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Linear Modeling for Insurance Ratemaking/Reserving: Modeling Loss Development Factors for Catastrophe Claims

Description

Catastrophe events occur rather infrequently, but upon their occurrence, can lead to colossal losses for insurance companies. Due to their size and volatility, catastrophe losses are often treated separately from other insurance losses. In fact, many property and casualty insurance

Catastrophe events occur rather infrequently, but upon their occurrence, can lead to colossal losses for insurance companies. Due to their size and volatility, catastrophe losses are often treated separately from other insurance losses. In fact, many property and casualty insurance companies feature a department or team which focuses solely on modeling catastrophes. Setting reserves for catastrophe losses is difficult due to their unpredictable and often long-tailed nature. Determining loss development factors (LDFs) to estimate the ultimate loss amounts for catastrophe events is one method for setting reserves. In an attempt to aid Company XYZ set more accurate reserves, the research conducted focuses on estimating LDFs for catastrophes which have already occurred and have been settled. Furthermore, the research describes the process used to build a linear model in R to estimate LDFs for Company XYZ's closed catastrophe claims from 2001 \u2014 2016. This linear model was used to predict a catastrophe's LDFs based on the age in weeks of the catastrophe during the first year. Back testing was also performed, as was the comparison between the estimated ultimate losses and actual losses. Future research consideration was proposed.

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2018-05

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Converting Combustion By-Products to Useful Chemicals and Fuels

Description

In the pursuit of sustainable sources of energy that do less harm to the environment, numerous technologies have been developed to reduce carbon emissions in the atmosphere. The implementation of carbon capture and storage systems (CCS) has played a crucial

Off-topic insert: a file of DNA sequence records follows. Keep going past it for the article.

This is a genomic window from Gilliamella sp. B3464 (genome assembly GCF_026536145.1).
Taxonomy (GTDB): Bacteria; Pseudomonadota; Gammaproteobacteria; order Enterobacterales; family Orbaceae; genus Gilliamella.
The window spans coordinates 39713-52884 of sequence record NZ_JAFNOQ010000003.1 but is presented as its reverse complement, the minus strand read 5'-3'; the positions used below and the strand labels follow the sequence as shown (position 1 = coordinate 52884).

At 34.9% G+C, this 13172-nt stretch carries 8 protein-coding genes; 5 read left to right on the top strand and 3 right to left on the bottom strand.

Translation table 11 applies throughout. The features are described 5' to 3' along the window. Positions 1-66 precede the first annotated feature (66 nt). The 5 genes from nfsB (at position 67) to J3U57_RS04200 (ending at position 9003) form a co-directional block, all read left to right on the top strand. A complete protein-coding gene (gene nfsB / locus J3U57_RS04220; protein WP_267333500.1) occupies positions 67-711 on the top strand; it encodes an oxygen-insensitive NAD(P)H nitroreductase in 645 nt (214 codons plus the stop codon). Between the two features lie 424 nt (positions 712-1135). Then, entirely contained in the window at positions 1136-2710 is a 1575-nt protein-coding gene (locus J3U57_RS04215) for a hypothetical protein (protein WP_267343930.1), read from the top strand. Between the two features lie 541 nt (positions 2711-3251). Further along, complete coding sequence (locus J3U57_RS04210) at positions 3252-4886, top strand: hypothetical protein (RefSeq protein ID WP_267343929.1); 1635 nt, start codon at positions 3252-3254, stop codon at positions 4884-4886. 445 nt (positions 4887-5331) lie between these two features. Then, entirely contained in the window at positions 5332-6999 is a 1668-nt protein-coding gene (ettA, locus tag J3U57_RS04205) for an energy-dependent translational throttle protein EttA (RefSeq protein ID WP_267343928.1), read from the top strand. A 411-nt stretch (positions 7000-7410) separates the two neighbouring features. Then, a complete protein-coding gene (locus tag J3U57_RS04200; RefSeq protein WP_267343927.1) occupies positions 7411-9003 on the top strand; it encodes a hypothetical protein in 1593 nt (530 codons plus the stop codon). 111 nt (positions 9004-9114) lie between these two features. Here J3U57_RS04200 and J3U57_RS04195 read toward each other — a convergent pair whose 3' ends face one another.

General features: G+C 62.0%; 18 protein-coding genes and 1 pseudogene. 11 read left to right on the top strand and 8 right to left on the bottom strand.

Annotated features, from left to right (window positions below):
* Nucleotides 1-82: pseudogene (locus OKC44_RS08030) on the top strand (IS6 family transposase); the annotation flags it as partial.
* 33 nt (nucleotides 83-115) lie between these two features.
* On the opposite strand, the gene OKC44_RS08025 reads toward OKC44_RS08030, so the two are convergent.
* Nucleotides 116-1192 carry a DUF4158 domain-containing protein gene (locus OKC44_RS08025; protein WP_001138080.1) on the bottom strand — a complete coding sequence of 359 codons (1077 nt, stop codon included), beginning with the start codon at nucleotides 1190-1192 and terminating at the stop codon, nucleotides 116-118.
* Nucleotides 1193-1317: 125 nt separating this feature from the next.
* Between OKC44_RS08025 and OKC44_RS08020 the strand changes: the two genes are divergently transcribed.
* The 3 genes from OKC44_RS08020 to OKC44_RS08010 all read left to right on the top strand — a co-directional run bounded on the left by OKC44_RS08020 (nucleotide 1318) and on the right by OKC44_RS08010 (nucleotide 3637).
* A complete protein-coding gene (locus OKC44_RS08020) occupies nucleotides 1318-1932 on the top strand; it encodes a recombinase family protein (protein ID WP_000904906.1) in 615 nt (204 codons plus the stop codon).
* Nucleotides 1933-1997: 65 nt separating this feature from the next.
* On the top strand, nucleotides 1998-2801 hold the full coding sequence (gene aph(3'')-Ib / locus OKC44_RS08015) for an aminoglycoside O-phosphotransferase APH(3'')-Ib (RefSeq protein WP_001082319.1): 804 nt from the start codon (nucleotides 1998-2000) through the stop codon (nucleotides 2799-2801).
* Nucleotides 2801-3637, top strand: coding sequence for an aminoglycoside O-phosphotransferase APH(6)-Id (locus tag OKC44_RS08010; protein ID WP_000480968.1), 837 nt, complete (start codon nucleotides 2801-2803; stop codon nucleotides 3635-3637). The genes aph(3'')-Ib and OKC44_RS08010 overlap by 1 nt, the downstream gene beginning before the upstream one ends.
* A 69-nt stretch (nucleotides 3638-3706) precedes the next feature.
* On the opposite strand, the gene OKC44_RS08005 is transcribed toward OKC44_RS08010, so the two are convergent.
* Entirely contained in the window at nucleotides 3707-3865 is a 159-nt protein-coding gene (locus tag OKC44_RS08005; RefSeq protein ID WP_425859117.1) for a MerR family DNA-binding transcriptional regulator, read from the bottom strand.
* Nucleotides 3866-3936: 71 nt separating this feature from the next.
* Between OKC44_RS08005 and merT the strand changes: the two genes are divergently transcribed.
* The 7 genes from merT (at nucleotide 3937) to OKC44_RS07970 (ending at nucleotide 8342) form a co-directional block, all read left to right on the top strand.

In the pursuit of sustainable sources of energy that do less harm to the environment, numerous technologies have been developed to reduce carbon emissions in the atmosphere. The implementation of carbon capture and storage systems (CCS) has played a crucial role in reducing CO2 emissions, but depleting storage reserves and ever-increasing costs of sequestrating captured CO2 has prompted the idea of utilizing CO2 as soon as it is produced (i.e. carbon capture and utilization, or CCU) and storing any remaining amounts. This project analyzes the cost of implementing a delafossite CuFeO2 backed CCU system for the average US coal-burning power plant with respect to current amounts of CO2 captured. Beyond comparing annual maintenance costs of CCU and CCS systems, the project extends previous work done on direct CO2 conversion to liquid hydrocarbons by providing a protocol for determining how the presence of NO affects the products formed during pure CO2 hydrogenation. Overall, the goal is to gauge the applicability of CCU systems to power plants with a sub 10-year lifespan left, whilst observing the potential revenue that can be potentially generated from CCU implementation. Under current energy costs ($0.12 per kWh), a delafossite CuFeO2 supported CCU system would generate over $729 thousand in profit for an average sized supercritical pulverized coal power (SCPC) plants selling diesel fuel created from CO2 hydrogenation. This amount far exceeds the cost of storing captured CO2 and suggests that CCU systems can be profitable for SCPC power plants that intend to burn coal until 2025.